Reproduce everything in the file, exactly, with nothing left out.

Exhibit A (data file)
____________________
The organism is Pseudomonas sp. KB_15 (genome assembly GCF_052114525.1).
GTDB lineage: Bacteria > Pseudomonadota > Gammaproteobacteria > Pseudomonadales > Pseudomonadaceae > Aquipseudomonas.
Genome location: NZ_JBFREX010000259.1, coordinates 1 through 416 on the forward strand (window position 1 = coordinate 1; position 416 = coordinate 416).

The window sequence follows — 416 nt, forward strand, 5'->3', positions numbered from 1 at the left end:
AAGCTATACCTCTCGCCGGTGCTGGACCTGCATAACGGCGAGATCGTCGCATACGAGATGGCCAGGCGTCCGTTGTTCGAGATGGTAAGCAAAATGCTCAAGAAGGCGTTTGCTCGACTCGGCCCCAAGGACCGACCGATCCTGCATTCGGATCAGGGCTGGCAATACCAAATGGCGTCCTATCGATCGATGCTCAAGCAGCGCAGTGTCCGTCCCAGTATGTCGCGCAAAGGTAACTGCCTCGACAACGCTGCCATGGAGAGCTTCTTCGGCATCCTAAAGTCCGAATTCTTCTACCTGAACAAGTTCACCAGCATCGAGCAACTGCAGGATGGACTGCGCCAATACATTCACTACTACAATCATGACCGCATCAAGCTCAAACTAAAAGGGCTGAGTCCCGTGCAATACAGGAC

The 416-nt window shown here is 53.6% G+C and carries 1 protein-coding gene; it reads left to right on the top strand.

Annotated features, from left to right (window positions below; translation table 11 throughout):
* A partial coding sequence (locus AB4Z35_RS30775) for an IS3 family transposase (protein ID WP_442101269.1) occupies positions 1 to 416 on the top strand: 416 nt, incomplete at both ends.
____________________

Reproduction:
The organism is Pseudomonas sp. KB_15 (genome assembly GCF_052114525.1).
GTDB lineage: Bacteria > Pseudomonadota > Gammaproteobacteria > Pseudomonadales > Pseudomonadaceae > Aquipseudomonas.
Genome location: NZ_JBFREX010000259.1, coordinates 1 through 416 on the forward strand (window position 1 = coordinate 1; position 416 = coordinate 416).

The window sequence follows — 416 nt, forward strand, 5'->3', positions numbered from 1 at the left end:
AAGCTATACCTCTCGCCGGTGCTGGACCTGCATAACGGCGAGATCGTCGCATACGAGATGGCCAGGCGTCCGTTGTTCGAGATGGTAAGCAAAATGCTCAAGAAGGCGTTTGCTCGACTCGGCCCCAAGGACCGACCGATCCTGCATTCGGATCAGGGCTGGCAATACCAAATGGCGTCCTATCGATCGATGCTCAAGCAGCGCAGTGTCCGTCCCAGTATGTCGCGCAAAGGTAACTGCCTCGACAACGCTGCCATGGAGAGCTTCTTCGGCATCCTAAAGTCCGAATTCTTCTACCTGAACAAGTTCACCAGCATCGAGCAACTGCAGGATGGACTGCGCCAATACATTCACTACTACAATCATGACCGCATCAAGCTCAAACTAAAAGGGCTGAGTCCCGTGCAATACAGGAC

The 416-nt window shown here is 53.6% G+C and carries 1 protein-coding gene; it reads left to right on the top strand.

Annotated features, from left to right (window positions below; translation table 11 throughout):
* A partial coding sequence (locus AB4Z35_RS30775) for an IS3 family transposase (protein ID WP_442101269.1) occupies positions 1 to 416 on the top strand: 416 nt, incomplete at both ends.